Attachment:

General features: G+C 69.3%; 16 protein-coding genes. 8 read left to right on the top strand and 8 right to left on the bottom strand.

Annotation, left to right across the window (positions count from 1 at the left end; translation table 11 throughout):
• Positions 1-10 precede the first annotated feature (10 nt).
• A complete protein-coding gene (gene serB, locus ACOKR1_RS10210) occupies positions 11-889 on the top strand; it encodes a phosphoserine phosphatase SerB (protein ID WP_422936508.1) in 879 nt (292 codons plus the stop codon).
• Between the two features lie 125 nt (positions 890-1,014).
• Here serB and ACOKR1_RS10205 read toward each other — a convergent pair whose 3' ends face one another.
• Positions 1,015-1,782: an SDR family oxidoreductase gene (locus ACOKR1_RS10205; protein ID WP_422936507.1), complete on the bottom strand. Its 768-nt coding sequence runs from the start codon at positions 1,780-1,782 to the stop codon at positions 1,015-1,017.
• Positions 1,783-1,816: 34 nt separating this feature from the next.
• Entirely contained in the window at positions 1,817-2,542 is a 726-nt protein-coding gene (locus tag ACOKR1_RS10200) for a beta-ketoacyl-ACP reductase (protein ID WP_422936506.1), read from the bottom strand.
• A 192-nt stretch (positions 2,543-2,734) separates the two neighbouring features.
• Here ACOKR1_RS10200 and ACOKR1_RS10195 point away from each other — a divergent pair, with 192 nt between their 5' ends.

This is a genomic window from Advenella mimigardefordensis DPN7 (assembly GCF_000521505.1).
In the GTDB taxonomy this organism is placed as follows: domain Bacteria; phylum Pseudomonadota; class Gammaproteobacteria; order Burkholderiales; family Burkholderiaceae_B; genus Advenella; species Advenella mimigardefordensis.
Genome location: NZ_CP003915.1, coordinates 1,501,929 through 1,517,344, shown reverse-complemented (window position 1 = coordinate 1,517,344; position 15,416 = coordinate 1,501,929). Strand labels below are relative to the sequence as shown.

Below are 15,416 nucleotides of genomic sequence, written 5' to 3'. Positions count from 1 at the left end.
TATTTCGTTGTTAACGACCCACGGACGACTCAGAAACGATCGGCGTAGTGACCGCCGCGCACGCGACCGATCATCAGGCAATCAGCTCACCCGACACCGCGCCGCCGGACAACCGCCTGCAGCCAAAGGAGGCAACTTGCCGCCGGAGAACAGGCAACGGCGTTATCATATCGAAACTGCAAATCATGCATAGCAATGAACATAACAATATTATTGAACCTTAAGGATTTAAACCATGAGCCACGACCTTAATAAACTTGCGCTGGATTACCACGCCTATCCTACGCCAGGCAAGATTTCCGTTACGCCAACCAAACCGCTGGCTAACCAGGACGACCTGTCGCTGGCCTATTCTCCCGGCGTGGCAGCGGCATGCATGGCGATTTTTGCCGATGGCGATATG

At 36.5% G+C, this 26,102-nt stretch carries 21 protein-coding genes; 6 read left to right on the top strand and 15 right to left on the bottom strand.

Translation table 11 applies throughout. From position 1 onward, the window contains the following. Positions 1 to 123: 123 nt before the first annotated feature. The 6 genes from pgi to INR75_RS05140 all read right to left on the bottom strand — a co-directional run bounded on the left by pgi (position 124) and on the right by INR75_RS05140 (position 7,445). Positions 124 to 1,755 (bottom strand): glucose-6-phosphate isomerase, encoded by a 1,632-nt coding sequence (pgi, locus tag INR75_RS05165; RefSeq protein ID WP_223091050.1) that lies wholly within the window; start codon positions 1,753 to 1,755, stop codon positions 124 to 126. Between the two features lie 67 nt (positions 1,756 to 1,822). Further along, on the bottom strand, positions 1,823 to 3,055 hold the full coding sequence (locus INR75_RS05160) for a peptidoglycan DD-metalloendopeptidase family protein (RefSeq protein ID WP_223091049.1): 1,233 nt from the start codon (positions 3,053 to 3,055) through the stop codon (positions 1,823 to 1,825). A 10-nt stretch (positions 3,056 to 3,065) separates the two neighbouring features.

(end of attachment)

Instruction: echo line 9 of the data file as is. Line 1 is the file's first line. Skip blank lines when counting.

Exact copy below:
• Entirely contained in the window at positions 1,817-2,542 is a 726-nt protein-coding gene (locus tag ACOKR1_RS10200) for a beta-ketoacyl-ACP reductase (protein ID WP_422936506.1), read from the bottom strand.